The Field-Marshal (Solo)


A strapping young man ran down the front steps of the palace, flanked on both sides by military officers and aides. Vahna Kielo Inarii Kanad the Second, called by his nickname “Seanin” by most for brevity’s sake, wasn’t exactly the very model of a modern Major-General. He wore his natural brown hair slicked back under a footman’s shako, and he left his navy blue coat unadorned by the many medals given to him. He had a wispy mustache on his top lip, all a man of his age could manage to grow. His youth was enough to infuriate his colleagues, many of whom were the same rank as Seanin, yet double his age.

Why was he not reprimanded for his improper facial hair, his incorrect uniformage, or his over-active and rowdy nature? Because little Seanin was the Thane’s beloved nephew. His father was the monarch’s younger brother. The Thane had so far been unable to sire any sons of his own, so he pampered the young nobleman with titles, ranks, and lands. If any of his compatriots spoke out against him, they’d probably see punishments instead, while the boy skips off consequence-free.

In all likelihood, had peacetime continued, Seanin would have likely continued his military career for a few years longer, then retired to the countryside with some pretty noblewoman, much to the relief of the general staff. But that isn’t what happened. Instead, on the first day of June 1811, a Sundeonian army crossed over River Marauns, the ankle-deep babbling stream which separated the ancient enemies. Kalgarians and Sundeonians had clashed since the 900s over issues as small as stolen livestock or as big as kidnapped noblemen. The two were reasonably powerful in their own rights but were prevented from exerting influence over the region due to their obsession with keeping the other in check. Even while they were both under the control of the UKAG, they continued to squabble.

Why had the Sundeonians decided to attack the Kalgarians seemingly unprovoked? While there was no singular reason that forced the war to begin, it was simply due to the fact that the Sundeonians believed they could win, and finally reign as the dominant power over all of Kanada. There was no reason they believed they could lose. They had been systematically making alliances with all the neighboring thanedoms and duchies. The Malorians were friendly, and would even possibly assist Sundeon. By all their reports, they severely outnumbered the Kalgarian army, which had gone underfunded during a period of economic strife.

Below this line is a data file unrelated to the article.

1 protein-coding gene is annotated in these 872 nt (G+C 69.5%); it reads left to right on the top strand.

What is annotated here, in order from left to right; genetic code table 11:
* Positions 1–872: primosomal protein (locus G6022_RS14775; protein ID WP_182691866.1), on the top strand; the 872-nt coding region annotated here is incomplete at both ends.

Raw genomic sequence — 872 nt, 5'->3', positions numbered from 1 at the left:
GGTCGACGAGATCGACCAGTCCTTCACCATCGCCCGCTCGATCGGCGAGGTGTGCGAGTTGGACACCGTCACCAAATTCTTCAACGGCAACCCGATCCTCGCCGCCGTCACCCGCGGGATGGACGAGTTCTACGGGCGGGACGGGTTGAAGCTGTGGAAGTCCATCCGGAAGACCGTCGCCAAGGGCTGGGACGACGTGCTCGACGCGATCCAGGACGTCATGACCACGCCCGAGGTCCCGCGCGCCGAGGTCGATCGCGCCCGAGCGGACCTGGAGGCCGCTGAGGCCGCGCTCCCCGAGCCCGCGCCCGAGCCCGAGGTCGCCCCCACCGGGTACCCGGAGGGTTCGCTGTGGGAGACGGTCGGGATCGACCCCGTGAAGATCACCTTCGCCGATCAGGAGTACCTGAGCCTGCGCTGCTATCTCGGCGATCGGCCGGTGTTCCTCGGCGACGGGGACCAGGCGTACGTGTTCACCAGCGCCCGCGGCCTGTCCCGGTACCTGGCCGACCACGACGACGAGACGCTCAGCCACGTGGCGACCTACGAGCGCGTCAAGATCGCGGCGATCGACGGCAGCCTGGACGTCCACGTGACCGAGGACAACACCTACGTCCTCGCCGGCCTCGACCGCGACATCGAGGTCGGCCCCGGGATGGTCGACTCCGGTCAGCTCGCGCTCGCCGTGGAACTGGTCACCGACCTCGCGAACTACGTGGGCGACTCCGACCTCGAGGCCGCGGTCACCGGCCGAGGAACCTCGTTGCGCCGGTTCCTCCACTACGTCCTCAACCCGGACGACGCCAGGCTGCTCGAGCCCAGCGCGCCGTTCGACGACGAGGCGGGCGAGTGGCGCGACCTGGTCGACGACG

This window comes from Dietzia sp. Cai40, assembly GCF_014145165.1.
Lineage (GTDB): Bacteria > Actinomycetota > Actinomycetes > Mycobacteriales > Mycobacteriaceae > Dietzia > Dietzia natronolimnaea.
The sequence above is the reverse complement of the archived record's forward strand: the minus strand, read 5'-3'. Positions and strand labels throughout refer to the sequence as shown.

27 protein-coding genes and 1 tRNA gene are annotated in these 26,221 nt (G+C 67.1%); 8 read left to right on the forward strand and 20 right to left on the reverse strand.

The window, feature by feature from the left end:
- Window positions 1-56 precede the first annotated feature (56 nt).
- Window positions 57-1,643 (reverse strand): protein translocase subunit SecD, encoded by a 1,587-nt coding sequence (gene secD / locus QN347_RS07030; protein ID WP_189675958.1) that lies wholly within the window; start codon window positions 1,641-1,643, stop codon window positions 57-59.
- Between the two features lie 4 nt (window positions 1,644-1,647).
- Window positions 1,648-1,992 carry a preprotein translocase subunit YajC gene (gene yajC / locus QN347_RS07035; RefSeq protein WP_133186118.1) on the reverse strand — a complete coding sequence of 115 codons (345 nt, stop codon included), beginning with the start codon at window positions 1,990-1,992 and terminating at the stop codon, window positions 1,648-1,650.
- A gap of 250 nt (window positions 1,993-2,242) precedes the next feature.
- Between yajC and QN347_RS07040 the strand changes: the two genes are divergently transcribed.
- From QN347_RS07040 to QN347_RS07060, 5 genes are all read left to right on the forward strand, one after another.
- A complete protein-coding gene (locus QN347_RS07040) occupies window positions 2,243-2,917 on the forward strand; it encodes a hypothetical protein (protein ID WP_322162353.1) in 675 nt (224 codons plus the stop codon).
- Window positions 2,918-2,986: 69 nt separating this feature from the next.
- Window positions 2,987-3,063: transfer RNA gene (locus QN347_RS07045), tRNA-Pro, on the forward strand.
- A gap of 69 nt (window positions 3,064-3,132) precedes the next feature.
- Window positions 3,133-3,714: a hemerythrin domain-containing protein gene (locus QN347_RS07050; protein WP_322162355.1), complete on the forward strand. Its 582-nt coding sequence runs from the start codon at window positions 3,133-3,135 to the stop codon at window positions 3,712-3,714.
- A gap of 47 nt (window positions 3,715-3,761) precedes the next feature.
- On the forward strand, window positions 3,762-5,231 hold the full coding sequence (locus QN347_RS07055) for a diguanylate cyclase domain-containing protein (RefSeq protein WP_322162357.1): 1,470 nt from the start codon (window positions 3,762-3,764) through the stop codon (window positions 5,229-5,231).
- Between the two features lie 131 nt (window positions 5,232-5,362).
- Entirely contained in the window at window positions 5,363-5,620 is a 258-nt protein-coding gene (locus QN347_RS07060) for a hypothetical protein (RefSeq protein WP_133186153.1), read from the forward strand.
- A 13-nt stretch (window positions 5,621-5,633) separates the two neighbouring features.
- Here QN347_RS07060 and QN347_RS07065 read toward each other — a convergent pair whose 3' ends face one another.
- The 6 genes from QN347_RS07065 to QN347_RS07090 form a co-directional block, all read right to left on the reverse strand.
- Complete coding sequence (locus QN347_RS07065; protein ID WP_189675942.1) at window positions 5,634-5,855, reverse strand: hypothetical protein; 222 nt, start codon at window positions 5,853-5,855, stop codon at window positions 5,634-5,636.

So they had marched, crossing several points along the river, joined by their allies, intent on swiftly crushing the Kalgarians, capitulating their capitol, and parading through the streets of their cities. While some forces got farther than others, the army that crossed closest to Seanin was intercepted.

While Seanin had proved himself somewhat adequate in leading soldiers during the brief war for Kalgarian independence against the United Kingdoms of Andrenne and Goyanes, and also during the suppression of the bread rebellion, he was often kept back from any potential fighting positions due to his young age. IDespite these attempts, he happened to be leading a small army near the point of Sundeonian crossing. Whether he had ignored commands or broken promises in order to achieve this close proximity has been debated, but whatever the case, he was there. At the spriteful age of 23, Kenraalimajuri Vanha “Seanin” Kanad II led the Kalgarian forces into battle at the foothills of Mount Kjerag.


Second of June, 1811
Late Morning

It was not a great battle, to be sure. But it was the very first, and that holds a historical quality of its own. The Kalgarian boy was leading the Sixth Solvangen Division, which contained only a few thousand men and a single battery of guns, and no cavalry. They were reinforced by nearby militias, which seemed to be filled with old men, young boys, and drunk farmers who were better for carrying ammunition than fighting on the front line. Down the hill from them was nearly eight-thousand Sundeonians, reasonably well-armed and moderately trained.